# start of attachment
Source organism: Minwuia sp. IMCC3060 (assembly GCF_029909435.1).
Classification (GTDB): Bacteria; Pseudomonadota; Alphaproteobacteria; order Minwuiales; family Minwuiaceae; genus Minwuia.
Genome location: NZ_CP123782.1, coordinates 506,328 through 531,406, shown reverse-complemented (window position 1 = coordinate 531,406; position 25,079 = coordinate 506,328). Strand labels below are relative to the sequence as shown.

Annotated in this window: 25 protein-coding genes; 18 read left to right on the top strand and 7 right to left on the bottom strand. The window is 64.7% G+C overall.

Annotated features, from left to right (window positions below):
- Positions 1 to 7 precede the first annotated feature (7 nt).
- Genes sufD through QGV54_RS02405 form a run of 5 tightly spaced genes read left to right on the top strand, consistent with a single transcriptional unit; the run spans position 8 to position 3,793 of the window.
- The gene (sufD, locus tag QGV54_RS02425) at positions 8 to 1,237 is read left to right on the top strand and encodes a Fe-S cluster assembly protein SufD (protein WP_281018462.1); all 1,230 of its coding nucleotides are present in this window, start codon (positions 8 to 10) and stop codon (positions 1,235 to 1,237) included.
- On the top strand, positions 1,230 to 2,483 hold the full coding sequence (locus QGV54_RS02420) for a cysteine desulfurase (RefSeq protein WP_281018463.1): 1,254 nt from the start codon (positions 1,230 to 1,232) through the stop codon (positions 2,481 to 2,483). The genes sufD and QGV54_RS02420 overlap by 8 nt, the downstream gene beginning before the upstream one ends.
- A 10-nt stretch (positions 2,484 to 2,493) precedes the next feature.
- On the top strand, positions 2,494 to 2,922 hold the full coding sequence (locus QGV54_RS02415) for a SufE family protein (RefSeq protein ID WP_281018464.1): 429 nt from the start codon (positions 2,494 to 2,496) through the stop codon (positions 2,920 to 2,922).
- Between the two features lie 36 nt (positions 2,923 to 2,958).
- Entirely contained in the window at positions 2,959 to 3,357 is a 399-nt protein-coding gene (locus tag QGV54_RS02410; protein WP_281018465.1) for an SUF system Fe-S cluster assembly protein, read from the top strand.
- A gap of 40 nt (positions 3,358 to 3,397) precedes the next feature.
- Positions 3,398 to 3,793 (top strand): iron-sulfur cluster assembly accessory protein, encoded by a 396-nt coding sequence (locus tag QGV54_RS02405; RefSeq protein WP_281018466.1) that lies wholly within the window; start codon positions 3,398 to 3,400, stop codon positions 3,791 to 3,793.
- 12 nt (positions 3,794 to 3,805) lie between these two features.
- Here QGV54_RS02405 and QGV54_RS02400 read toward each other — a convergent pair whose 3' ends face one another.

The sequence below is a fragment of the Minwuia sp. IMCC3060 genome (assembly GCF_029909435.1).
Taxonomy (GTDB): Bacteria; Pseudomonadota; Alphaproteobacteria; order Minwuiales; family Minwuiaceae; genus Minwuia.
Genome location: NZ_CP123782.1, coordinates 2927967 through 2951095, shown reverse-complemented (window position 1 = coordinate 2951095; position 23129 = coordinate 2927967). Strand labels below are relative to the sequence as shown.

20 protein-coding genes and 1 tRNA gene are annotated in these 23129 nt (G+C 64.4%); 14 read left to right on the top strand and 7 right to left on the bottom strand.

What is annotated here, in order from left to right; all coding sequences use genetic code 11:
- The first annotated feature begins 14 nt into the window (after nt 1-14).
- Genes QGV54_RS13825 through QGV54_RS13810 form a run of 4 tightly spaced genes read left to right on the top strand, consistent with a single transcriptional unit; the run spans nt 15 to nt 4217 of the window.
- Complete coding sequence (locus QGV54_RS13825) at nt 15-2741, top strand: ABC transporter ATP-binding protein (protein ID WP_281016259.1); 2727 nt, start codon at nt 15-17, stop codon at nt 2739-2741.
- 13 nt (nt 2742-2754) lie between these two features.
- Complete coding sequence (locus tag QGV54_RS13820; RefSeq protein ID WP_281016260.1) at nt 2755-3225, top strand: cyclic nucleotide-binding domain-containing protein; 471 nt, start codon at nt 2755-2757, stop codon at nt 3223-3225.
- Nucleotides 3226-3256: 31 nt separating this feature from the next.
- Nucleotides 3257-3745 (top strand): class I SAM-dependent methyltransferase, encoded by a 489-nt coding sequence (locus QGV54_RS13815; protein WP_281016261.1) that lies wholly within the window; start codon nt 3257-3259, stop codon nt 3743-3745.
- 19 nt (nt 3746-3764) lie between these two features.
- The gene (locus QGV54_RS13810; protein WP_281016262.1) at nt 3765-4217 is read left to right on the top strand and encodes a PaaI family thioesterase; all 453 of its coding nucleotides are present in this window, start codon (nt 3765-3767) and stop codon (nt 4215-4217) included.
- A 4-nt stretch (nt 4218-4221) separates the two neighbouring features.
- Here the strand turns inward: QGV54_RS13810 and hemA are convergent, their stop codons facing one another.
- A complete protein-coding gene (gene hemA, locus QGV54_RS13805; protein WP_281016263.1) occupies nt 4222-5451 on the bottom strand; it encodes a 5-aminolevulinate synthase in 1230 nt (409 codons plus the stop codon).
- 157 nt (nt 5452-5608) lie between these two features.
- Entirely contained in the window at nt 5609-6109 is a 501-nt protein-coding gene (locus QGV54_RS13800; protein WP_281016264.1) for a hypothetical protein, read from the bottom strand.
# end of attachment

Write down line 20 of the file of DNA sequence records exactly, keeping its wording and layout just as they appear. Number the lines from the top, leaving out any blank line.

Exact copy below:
Genome location: NZ_CP123782.1, coordinates 2927967 through 2951095, shown reverse-complemented (window position 1 = coordinate 2951095; position 23129 = coordinate 2927967). Strand labels below are relative to the sequence as shown.